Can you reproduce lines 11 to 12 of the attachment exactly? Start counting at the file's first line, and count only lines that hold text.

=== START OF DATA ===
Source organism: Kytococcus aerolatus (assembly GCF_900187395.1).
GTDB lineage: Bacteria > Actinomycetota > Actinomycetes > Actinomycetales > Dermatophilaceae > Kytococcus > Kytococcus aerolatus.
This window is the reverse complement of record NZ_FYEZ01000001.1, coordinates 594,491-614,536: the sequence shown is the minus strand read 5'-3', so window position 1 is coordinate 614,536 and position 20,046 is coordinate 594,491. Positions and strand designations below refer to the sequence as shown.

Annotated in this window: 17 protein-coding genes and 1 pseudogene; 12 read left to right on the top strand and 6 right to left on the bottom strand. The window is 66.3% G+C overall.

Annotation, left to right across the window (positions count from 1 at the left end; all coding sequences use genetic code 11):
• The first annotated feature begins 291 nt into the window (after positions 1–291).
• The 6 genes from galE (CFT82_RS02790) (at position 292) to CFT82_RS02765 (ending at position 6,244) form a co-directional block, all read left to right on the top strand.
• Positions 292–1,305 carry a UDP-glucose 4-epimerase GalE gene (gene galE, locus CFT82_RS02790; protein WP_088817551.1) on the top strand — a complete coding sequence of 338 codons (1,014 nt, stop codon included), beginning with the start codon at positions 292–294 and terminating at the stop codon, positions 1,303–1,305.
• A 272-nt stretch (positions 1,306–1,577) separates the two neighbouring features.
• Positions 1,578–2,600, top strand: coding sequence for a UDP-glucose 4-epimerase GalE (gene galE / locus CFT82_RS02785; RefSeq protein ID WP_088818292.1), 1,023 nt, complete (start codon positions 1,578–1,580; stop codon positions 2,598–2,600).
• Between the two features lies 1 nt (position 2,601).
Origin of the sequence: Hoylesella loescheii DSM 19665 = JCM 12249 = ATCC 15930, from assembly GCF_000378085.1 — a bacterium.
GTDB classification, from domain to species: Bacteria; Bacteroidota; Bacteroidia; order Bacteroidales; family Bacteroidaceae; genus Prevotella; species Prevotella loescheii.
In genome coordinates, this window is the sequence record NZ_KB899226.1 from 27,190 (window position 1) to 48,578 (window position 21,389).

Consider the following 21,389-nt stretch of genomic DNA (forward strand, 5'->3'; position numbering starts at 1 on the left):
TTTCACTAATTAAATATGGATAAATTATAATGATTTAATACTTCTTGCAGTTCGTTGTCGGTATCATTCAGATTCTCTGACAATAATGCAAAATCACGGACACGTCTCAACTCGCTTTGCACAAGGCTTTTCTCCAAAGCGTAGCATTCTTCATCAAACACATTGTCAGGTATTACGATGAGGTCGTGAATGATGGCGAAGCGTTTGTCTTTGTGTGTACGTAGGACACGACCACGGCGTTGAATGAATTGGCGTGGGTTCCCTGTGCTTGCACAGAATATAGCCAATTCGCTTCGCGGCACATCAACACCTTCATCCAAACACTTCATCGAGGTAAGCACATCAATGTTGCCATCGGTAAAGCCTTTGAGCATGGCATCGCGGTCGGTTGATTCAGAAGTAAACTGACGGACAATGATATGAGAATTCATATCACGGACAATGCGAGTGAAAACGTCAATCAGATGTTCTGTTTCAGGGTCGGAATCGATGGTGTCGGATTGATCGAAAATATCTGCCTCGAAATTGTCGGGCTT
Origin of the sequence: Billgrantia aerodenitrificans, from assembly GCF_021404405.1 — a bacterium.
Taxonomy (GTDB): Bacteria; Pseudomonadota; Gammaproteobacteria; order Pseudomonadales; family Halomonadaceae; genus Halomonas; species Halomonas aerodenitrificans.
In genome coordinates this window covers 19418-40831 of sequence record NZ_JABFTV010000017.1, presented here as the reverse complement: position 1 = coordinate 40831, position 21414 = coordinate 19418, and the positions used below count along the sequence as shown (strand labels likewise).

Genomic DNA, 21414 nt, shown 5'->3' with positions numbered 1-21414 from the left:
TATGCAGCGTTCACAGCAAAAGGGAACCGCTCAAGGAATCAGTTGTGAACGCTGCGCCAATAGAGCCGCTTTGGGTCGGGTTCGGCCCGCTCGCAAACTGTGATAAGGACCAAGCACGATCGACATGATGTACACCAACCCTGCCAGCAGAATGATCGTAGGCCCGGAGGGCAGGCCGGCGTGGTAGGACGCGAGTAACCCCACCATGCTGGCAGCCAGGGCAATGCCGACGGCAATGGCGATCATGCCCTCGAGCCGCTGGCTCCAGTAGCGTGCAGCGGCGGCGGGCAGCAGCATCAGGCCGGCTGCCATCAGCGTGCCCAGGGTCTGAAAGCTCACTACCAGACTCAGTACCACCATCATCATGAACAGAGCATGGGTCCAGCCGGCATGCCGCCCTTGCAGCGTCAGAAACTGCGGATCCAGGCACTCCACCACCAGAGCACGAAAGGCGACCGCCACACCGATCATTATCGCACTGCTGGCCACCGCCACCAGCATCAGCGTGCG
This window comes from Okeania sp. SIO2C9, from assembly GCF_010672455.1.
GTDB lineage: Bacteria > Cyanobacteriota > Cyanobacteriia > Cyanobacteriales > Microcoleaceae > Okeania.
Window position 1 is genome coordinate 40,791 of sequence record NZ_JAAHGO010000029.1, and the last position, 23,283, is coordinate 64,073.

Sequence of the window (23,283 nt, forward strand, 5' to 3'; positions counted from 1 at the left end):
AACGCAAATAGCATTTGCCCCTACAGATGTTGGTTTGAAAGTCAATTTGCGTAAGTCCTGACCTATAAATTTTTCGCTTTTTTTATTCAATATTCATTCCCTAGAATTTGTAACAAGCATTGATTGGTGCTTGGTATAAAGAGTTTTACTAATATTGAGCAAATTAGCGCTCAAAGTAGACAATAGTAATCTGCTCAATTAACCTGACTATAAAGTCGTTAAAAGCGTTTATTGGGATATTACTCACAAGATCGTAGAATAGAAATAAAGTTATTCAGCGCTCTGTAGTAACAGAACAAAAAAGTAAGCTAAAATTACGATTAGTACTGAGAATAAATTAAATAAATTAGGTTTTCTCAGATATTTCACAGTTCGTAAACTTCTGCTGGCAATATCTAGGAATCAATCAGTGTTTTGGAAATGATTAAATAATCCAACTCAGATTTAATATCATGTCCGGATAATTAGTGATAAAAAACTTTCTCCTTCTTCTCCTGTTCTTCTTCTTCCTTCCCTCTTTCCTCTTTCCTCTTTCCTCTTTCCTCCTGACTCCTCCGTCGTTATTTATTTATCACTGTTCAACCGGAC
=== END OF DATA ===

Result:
• Between the two features lies 1 nt (position 2,601).
Origin of the sequence: Hoylesella loescheii DSM 19665 = JCM 12249 = ATCC 15930, from assembly GCF_000378085.1 — a bacterium.